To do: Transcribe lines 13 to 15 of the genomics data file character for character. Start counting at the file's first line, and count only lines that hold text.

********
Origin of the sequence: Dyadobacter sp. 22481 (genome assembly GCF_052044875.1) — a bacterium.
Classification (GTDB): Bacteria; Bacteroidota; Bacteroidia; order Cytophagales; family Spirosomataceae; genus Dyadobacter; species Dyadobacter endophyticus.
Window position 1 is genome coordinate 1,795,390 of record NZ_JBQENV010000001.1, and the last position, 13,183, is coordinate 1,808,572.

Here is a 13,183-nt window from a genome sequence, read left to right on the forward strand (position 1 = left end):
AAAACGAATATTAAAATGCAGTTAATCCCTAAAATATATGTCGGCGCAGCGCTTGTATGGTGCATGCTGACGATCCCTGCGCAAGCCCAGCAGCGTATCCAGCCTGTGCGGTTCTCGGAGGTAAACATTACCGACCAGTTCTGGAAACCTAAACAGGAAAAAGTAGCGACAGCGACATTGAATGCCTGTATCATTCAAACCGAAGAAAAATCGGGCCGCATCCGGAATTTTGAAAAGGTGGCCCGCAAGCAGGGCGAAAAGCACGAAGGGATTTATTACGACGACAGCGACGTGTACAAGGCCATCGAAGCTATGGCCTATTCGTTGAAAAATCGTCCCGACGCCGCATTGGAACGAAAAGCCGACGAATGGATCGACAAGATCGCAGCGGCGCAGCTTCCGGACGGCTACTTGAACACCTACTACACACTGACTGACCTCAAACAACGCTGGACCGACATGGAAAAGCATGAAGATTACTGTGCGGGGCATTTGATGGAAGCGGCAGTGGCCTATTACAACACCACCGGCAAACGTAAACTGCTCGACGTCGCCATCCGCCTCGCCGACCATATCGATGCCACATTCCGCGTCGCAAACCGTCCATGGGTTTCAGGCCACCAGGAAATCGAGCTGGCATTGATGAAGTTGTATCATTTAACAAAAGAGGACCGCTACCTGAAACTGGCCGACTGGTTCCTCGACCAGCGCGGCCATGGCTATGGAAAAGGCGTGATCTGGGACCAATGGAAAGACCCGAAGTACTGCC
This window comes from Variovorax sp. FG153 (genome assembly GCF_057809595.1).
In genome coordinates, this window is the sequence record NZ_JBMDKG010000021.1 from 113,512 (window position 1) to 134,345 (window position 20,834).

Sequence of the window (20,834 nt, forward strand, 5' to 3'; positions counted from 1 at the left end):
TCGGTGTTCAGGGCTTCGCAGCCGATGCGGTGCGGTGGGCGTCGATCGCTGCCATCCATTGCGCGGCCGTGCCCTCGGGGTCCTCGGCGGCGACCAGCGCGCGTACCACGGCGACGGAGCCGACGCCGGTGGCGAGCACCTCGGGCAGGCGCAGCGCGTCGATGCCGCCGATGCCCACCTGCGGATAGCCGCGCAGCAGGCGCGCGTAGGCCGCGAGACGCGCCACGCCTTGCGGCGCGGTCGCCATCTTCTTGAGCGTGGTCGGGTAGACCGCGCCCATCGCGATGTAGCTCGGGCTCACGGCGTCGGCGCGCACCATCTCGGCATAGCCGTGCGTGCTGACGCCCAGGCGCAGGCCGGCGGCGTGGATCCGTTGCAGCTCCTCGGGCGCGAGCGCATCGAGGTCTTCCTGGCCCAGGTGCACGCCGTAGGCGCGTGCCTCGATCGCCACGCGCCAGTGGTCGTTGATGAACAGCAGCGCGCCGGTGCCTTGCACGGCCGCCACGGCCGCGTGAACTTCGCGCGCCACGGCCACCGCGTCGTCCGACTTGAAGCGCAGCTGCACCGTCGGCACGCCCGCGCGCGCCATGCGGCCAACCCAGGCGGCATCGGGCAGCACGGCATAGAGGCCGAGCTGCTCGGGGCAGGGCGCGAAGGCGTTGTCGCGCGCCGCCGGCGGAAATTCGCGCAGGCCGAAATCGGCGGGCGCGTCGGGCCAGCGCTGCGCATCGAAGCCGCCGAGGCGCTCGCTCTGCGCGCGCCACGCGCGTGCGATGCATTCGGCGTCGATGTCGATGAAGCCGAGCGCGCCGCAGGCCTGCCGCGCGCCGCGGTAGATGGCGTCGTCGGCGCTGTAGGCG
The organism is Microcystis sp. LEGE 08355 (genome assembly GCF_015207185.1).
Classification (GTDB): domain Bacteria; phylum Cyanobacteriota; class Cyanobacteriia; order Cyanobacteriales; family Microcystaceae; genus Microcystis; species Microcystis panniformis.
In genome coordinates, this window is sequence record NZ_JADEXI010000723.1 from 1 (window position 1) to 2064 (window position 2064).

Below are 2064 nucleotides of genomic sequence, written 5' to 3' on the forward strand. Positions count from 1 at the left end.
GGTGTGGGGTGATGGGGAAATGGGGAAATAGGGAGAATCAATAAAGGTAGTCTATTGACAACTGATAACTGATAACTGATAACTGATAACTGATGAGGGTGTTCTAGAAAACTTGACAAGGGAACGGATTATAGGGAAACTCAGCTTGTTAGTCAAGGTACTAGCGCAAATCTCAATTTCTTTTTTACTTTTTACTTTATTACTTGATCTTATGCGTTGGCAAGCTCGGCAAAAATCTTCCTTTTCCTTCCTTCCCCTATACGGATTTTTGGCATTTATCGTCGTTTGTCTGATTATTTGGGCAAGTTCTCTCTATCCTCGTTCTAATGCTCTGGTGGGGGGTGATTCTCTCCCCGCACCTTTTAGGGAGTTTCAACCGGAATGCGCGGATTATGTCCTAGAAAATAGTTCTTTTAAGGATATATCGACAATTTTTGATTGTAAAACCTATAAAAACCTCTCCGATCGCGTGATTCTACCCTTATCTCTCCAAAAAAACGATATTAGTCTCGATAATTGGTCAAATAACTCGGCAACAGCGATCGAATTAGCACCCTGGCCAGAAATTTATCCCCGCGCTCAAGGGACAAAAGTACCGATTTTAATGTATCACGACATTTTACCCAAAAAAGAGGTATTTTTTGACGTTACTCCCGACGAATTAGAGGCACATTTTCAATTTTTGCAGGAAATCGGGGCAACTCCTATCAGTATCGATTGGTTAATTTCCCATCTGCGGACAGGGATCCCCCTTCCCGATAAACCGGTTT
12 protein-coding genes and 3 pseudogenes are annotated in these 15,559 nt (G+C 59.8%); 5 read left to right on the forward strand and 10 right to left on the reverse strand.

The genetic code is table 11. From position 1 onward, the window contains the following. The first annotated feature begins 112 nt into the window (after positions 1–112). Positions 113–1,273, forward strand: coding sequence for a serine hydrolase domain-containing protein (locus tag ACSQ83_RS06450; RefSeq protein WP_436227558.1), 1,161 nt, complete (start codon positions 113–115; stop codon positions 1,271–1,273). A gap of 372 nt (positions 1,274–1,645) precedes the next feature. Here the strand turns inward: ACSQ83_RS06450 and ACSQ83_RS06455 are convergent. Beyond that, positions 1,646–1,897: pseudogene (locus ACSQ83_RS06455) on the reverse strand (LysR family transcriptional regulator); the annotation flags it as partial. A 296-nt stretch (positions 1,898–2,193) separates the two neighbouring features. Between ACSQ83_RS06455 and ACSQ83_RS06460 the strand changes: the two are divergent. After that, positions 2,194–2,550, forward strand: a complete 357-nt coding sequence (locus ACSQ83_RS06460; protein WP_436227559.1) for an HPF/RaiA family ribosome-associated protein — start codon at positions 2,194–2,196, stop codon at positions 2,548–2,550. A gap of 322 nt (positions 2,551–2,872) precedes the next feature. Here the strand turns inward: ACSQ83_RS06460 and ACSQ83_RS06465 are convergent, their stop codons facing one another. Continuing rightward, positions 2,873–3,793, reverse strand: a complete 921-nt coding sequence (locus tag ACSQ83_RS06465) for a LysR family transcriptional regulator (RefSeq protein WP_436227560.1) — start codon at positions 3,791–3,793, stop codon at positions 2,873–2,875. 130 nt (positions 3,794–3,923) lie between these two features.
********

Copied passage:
Below are 2064 nucleotides of genomic sequence, written 5' to 3' on the forward strand. Positions count from 1 at the left end.
GGTGTGGGGTGATGGGGAAATGGGGAAATAGGGAGAATCAATAAAGGTAGTCTATTGACAACTGATAACTGATAACTGATAACTGATAACTGATGAGGGTGTTCTAGAAAACTTGACAAGGGAACGGATTATAGGGAAACTCAGCTTGTTAGTCAAGGTACTAGCGCAAATCTCAATTTCTTTTTTACTTTTTACTTTATTACTTGATCTTATGCGTTGGCAAGCTCGGCAAAAATCTTCCTTTTCCTTCCTTCCCCTATACGGATTTTTGGCATTTATCGTCGTTTGTCTGATTATTTGGGCAAGTTCTCTCTATCCTCGTTCTAATGCTCTGGTGGGGGGTGATTCTCTCCCCGCACCTTTTAGGGAGTTTCAACCGGAATGCGCGGATTATGTCCTAGAAAATAGTTCTTTTAAGGATATATCGACAATTTTTGATTGTAAAACCTATAAAAACCTCTCCGATCGCGTGATTCTACCCTTATCTCTCCAAAAAAACGATATTAGTCTCGATAATTGGTCAAATAACTCGGCAACAGCGATCGAATTAGCACCCTGGCCAGAAATTTATCCCCGCGCTCAAGGGACAAAAGTACCGATTTTAATGTATCACGACATTTTACCCAAAAAAGAGGTATTTTTTGACGTTACTCCCGACGAATTAGAGGCACATTTTCAATTTTTGCAGGAAATCGGGGCAACTCCTATCAGTATCGATTGGTTAATTTCCCATCTGCGGACAGGGATCCCCCTTCCCGATAAACCGGTTT
12 protein-coding genes and 3 pseudogenes are annotated in these 15,559 nt (G+C 59.8%); 5 read left to right on the forward strand and 10 right to left on the reverse strand.